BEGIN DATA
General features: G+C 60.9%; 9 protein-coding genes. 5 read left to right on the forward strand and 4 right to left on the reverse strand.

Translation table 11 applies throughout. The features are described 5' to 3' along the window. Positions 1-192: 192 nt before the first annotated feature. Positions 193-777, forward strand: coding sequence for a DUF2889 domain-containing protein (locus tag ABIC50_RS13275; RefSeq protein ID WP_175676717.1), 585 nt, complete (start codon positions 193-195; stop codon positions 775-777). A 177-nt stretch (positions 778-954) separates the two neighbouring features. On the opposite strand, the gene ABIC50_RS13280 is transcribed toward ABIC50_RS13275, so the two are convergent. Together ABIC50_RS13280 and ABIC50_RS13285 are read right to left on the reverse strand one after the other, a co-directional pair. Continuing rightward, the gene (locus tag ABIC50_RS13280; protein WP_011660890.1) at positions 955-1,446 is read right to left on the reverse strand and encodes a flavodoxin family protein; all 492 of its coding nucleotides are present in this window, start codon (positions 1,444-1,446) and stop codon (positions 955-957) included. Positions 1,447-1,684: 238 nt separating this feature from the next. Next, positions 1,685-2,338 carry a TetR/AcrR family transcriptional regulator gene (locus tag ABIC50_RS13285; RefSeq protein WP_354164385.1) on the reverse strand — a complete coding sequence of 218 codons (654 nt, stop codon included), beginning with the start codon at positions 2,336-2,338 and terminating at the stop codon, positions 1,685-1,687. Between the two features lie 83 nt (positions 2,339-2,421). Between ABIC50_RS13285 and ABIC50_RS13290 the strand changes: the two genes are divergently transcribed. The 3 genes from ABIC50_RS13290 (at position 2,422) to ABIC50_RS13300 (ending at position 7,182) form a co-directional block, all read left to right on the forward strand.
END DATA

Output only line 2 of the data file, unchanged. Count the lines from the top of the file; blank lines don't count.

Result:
Translation table 11 applies throughout. The features are described 5' to 3' along the window. Positions 1-192: 192 nt before the first annotated feature. Positions 193-777, forward strand: coding sequence for a DUF2889 domain-containing protein (locus tag ABIC50_RS13275; RefSeq protein ID WP_175676717.1), 585 nt, complete (start codon positions 193-195; stop codon positions 775-777). A 177-nt stretch (positions 778-954) separates the two neighbouring features. On the opposite strand, the gene ABIC50_RS13280 is transcribed toward ABIC50_RS13275, so the two are convergent. Together ABIC50_RS13280 and ABIC50_RS13285 are read right to left on the reverse strand one after the other, a co-directional pair. Continuing rightward, the gene (locus tag ABIC50_RS13280; protein WP_011660890.1) at positions 955-1,446 is read right to left on the reverse strand and encodes a flavodoxin family protein; all 492 of its coding nucleotides are present in this window, start codon (positions 1,444-1,446) and stop codon (positions 955-957) included. Positions 1,447-1,684: 238 nt separating this feature from the next. Next, positions 1,685-2,338 carry a TetR/AcrR family transcriptional regulator gene (locus tag ABIC50_RS13285; RefSeq protein WP_354164385.1) on the reverse strand — a complete coding sequence of 218 codons (654 nt, stop codon included), beginning with the start codon at positions 2,336-2,338 and terminating at the stop codon, positions 1,685-1,687. Between the two features lie 83 nt (positions 2,339-2,421). Between ABIC50_RS13285 and ABIC50_RS13290 the strand changes: the two genes are divergently transcribed. The 3 genes from ABIC50_RS13290 (at position 2,422) to ABIC50_RS13300 (ending at position 7,182) form a co-directional block, all read left to right on the forward strand.